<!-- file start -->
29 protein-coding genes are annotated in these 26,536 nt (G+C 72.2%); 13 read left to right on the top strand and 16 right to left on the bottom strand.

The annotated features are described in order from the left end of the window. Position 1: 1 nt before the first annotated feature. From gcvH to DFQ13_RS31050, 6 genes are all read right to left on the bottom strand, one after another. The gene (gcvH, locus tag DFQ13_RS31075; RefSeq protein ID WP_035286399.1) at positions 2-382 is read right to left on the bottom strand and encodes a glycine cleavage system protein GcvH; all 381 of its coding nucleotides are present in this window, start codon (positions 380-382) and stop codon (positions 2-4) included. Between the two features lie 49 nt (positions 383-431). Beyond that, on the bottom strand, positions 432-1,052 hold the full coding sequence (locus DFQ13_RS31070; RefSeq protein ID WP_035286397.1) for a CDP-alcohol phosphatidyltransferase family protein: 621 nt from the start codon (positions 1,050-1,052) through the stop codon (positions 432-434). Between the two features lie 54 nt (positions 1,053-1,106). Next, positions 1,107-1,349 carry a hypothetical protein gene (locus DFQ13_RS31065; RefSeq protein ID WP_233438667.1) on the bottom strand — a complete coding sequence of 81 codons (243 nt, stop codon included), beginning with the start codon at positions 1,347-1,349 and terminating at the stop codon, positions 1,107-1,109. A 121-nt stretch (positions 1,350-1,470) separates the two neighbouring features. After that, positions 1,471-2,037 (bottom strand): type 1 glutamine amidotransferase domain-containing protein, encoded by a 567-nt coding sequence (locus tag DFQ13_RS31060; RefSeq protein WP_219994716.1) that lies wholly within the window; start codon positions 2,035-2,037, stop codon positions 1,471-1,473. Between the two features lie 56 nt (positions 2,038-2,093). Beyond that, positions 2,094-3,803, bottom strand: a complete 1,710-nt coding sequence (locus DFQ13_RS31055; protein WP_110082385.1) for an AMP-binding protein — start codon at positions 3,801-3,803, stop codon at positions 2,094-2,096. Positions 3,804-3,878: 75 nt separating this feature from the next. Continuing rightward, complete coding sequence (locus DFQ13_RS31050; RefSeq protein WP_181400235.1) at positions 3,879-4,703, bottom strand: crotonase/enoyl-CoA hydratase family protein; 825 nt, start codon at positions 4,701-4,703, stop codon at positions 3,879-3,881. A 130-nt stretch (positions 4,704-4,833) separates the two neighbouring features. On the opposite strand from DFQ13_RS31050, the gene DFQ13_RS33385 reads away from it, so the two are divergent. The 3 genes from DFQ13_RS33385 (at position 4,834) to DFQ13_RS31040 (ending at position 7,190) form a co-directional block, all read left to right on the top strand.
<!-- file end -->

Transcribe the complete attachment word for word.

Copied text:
29 protein-coding genes are annotated in these 26,536 nt (G+C 72.2%); 13 read left to right on the top strand and 16 right to left on the bottom strand.

The annotated features are described in order from the left end of the window. Position 1: 1 nt before the first annotated feature. From gcvH to DFQ13_RS31050, 6 genes are all read right to left on the bottom strand, one after another. The gene (gcvH, locus tag DFQ13_RS31075; RefSeq protein ID WP_035286399.1) at positions 2-382 is read right to left on the bottom strand and encodes a glycine cleavage system protein GcvH; all 381 of its coding nucleotides are present in this window, start codon (positions 380-382) and stop codon (positions 2-4) included. Between the two features lie 49 nt (positions 383-431). Beyond that, on the bottom strand, positions 432-1,052 hold the full coding sequence (locus DFQ13_RS31070; RefSeq protein ID WP_035286397.1) for a CDP-alcohol phosphatidyltransferase family protein: 621 nt from the start codon (positions 1,050-1,052) through the stop codon (positions 432-434). Between the two features lie 54 nt (positions 1,053-1,106). Next, positions 1,107-1,349 carry a hypothetical protein gene (locus DFQ13_RS31065; RefSeq protein ID WP_233438667.1) on the bottom strand — a complete coding sequence of 81 codons (243 nt, stop codon included), beginning with the start codon at positions 1,347-1,349 and terminating at the stop codon, positions 1,107-1,109. A 121-nt stretch (positions 1,350-1,470) separates the two neighbouring features. After that, positions 1,471-2,037 (bottom strand): type 1 glutamine amidotransferase domain-containing protein, encoded by a 567-nt coding sequence (locus tag DFQ13_RS31060; RefSeq protein WP_219994716.1) that lies wholly within the window; start codon positions 2,035-2,037, stop codon positions 1,471-1,473. Between the two features lie 56 nt (positions 2,038-2,093). Beyond that, positions 2,094-3,803, bottom strand: a complete 1,710-nt coding sequence (locus DFQ13_RS31055; protein WP_110082385.1) for an AMP-binding protein — start codon at positions 3,801-3,803, stop codon at positions 2,094-2,096. Positions 3,804-3,878: 75 nt separating this feature from the next. Continuing rightward, complete coding sequence (locus DFQ13_RS31050; RefSeq protein WP_181400235.1) at positions 3,879-4,703, bottom strand: crotonase/enoyl-CoA hydratase family protein; 825 nt, start codon at positions 4,701-4,703, stop codon at positions 3,879-3,881. A 130-nt stretch (positions 4,704-4,833) separates the two neighbouring features. On the opposite strand from DFQ13_RS31050, the gene DFQ13_RS33385 reads away from it, so the two are divergent. The 3 genes from DFQ13_RS33385 (at position 4,834) to DFQ13_RS31040 (ending at position 7,190) form a co-directional block, all read left to right on the top strand.